- Fidelity Canada
- Ford Motor Company of Canada, Limited
- GlaxoSmithKline Inc. / GSK
- Greater Vancouver Food Bank
- Hatch Ltd.
- Health Canada / Santé Canada
- Hershey Canada Inc.
- Hospital for Sick Children, The
- IG Wealth Management
- Imperial Oil Limited
- Innovation, Science and Economic Development Canada
- Irving Oil
- Oppenheimer Group
- PCL Construction
- Pembina Pipeline Corporation
- Penguin Random House Canada Ltd.
- PepsiCo Canada
- Pfizer Canada ULC
- Pomerleau Inc.
- Princess Margaret Cancer Foundation, The
- Procter & Gamble Inc.
- ResMed Halifax ULC
- Rio Tinto
- Rogers Communications Inc.
- Royal Bank of Canada
- Samsung Electronics Canada Inc.
- SAP Canada Inc.
- Schneider Electric Canada Inc.
- Shopify Inc.
- Simon Fraser University
- Stryker Canada ULC
- Suncor Energy Inc.
- TD Bank Group
- Teck Resources Limited
- TELUS Communications Inc.
- Thomson Reuters Canada Limited
- Toyota Motor Manufacturing Canada Inc. / TMMC
- Université de Montréal
- University of New Brunswick / UNB
- University of Toronto
- Vancouver Coastal Health
- Verafin Inc.
- Western Financial Group Inc.
- West Fraser Timber Co. Ltd.
- Yukon, Government of
- Zymeworks Inc.
The Future of the Office
Canada's Top 100 Employers are grappling with workplace issues at unprecedented speed.
Imagine it's 2019. Whoever thought they'd hear this: "It's fun being back in the office!" But that's how Geordie Knowles felt, just for a brief time, when he was able to visit his old space at Labatt Brewing Company's lakefront headquarters in Toronto this fall.
As a supply chain lead, Knowles normally works from home due to Ontario's COVID-19 guidelines, but being part of an essential service, he and his team were able to come in for a couple of days to meet up at a safe distance and show around new recruits.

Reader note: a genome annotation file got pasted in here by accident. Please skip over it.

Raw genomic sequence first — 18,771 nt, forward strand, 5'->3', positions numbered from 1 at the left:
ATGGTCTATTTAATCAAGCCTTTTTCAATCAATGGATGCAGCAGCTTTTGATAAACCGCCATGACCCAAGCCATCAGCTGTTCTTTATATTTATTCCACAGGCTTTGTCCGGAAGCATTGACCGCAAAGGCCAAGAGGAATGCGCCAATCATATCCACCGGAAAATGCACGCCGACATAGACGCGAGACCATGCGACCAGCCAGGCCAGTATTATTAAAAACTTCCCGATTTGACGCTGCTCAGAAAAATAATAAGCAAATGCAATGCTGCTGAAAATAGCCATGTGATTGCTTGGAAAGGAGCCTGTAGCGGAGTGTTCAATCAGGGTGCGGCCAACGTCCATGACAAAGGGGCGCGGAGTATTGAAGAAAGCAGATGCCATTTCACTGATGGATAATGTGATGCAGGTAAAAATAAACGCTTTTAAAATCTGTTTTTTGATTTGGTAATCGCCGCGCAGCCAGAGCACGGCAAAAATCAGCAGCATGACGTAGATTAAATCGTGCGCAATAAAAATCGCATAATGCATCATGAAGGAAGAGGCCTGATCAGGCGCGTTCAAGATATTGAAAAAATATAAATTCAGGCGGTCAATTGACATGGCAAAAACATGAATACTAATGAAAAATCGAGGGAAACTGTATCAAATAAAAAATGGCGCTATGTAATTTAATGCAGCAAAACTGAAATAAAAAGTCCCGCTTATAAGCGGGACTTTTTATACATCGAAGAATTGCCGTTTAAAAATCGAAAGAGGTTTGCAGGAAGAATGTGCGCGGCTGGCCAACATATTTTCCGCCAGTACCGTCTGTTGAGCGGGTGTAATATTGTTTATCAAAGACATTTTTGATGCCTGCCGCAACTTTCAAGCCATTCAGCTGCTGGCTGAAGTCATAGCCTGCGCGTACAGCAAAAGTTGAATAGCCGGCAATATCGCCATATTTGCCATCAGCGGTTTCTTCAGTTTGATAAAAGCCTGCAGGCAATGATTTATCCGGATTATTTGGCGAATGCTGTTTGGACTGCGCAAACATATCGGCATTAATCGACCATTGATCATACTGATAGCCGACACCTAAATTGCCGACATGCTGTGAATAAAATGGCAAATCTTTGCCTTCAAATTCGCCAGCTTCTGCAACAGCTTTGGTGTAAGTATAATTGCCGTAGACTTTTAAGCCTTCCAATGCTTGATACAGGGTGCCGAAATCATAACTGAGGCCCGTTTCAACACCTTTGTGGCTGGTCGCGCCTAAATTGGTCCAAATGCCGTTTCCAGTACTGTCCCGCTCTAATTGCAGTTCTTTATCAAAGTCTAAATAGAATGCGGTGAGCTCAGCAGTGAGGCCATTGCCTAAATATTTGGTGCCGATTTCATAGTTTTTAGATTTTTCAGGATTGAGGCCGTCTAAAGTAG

"It's been a long time since we've all been together," says Knowles. "And even more, there are people on our team who weren't part of the company when the pandemic hit. It was meeting for the first time, it was reconnecting with our colleagues, and honestly, it was a bit of a sense of euphoria."
Across Canada, many of Canada's Top 100 Employers have been grappling with just when that scenario might play out in their offices. Some are already back, but many more are not. And many, too, are taking the deep dive into what model they want to follow more permanently. Work from home? Everybody in the office? Or the oft-promised hybrid, combining the two?
"Honestly, that's a question that we're still working on as a company," says Beatriz Grubesic, vice-president, people, for Labatt, which is part of the Belgium-based beer group AB InBev. "We are constantly evolving our policies and looking at what type of flexibility we can provide to our office employees, and how hybrid we can go. We're looking at our office space in Toronto, and we're listening to what our employees are telling us. And we're also looking at our company's global guidelines. So we are looking at it from many perspectives."